Capitol Ink | Special Relationship

Sen. Kirsten Gillibrand announces 2020 presidential run
New York Democrat announced the news on ‘Late Night with Stephen Colbert’

Sen. Kirsten Gillibrand has promised to stay away from corporate PAC money and has said it has a "corrosive effect" in politics. (Tom Williams/CQ Roll Call)

Sen. Kirsten Gillibrand has formed an exploratory committee to begin fundraising for a 2020 campaign for president.

The New York Democrat announced the news on “Late Night with Stephen Colbert” on Tuesday, and laid out her answer to the question every candidate is asked: Why do you want to run for president?

Kirsten Gillibrand laying tracks for 2020 presidential run
Hired former DCCC chief spokeswoman, planning NY campaign HQ and heading to Iowa

Democratic Sen. Kirsten Gillibrand of New York shows all the signs of someone who is about to announce a presidential run. (Tom Williams/CQ Roll Call file photo)

Sen. Kirsten Gillibrand has begun laying most of the groundwork for a 2020 presidential campaign — virtually all she has left to do now is announce she’s jumping into the race.

The New York Democrat has recruited former Democratic Congressional Campaign Committee chief spokeswoman Meredith Kelly to head the communications staff for her prospective campaign and a handful of other seasoned Democratic operatives for senior staff positions, The New York Times reported Friday.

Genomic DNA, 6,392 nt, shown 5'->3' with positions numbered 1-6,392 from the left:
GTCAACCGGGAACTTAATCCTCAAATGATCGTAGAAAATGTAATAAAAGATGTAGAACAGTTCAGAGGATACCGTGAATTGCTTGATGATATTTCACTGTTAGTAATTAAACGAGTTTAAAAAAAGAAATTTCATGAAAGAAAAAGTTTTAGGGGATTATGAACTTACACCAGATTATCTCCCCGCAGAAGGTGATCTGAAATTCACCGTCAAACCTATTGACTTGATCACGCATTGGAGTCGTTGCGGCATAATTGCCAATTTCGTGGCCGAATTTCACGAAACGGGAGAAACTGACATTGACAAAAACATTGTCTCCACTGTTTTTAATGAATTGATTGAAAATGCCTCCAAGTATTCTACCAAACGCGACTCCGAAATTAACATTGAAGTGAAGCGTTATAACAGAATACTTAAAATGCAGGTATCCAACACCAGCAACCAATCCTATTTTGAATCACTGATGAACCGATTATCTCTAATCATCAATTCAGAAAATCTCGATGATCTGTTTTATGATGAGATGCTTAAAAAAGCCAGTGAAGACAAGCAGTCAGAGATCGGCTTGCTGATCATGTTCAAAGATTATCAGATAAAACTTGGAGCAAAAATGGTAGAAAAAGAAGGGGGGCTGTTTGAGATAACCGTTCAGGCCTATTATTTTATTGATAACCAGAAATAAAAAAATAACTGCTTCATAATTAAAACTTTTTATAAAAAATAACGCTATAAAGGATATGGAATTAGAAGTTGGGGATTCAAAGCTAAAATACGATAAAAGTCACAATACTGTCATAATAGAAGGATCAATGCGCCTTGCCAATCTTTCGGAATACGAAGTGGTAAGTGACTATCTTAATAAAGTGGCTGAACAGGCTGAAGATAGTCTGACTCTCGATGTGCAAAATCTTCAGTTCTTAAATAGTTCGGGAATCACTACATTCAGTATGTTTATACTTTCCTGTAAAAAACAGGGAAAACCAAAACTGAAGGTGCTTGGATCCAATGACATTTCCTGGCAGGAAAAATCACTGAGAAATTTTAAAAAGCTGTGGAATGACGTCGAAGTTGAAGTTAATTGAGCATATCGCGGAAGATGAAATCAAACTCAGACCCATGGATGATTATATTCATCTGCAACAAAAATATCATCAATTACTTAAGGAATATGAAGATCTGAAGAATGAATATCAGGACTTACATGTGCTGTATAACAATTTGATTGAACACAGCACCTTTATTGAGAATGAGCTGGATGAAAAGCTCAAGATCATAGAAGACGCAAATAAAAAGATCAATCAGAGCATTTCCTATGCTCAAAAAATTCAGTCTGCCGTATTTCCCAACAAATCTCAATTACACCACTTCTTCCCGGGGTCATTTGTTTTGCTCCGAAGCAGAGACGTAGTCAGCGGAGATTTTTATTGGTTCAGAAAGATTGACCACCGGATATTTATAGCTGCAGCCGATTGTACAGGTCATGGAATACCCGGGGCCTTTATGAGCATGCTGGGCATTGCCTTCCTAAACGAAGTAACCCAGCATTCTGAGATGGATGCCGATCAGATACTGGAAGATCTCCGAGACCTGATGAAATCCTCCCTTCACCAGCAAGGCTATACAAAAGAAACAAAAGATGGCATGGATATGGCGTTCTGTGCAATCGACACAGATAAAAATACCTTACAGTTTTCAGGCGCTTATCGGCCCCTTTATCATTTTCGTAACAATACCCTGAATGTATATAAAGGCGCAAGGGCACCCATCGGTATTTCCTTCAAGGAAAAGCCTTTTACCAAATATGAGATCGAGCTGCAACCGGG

Reports: Kamala Harris to launch 2020 presidential run around MLK Day
California Democrat could put campaign headquarters in Baltimore

Democratic Sen. Kamala Harris of California is finalizing plans to announce a 2020 presidential run, multiple outlets have reported. (Tom Williams/CQ Roll Call/Pool file photo)

Sen. Kamala Harris is finalizing plans to announce her entry into the 2020 presidential race around Martin Luther King Day, multiple outlets reported late Wednesday night citing sources close to the California Democrat.

Harris would be the fourth person so far to join the race for the Democratic nomination, though that number is expected to balloon to dozens of candidates by the time campaign season kicks into full swing.

House Republicans came back from being written off before. They can again
Close 2018 midterm losses show a path for the GOP

The House Republican leadership team for the 116th Congress speaks to the media on Nov. 14, 2018. From left, Tom Emmer, R-Minn., Gary Palmer, R-Ala., Jason Smith, R-Mo., Kevin McCarthy, R-Calif., Liz Cheney, R-Wyo., Steve Scalise, R-La., and Mark Walker, R-N.C. (Bill Clark/CQ Roll Call)

OPINION — Through much of 2018 and especially in the weeks following the midterm elections, many opinion writers and other political pundits enthusiastically declared the Republican Party dead or at least relegated to life support.

The commentary was eerily reminiscent of the post-2006 declarations that the GOP was finished … over … no longer a viable political party.

Word on the Hill: What’s Buzzing on Capitol Hill?
Bob Corker on ‘Widdle Bob,’ Jim Hagedorn gets hitched, and Dan Crenshaw on the media

Former FBI Director James Comey arrives on Capitol Hill for a meeting with Republican members of the House Judiciary and Oversight and Government Reform committees on Monday. (Tom Williams/CQ Roll Call)

We’re all over Capitol Hill and its surrounding haunts looking for good stories. Some of the best are ones we come across while reporting the big stories.

There is life beyond legislating, and this is the place for it. We look, but we don’t find everything. We want to know what you see too.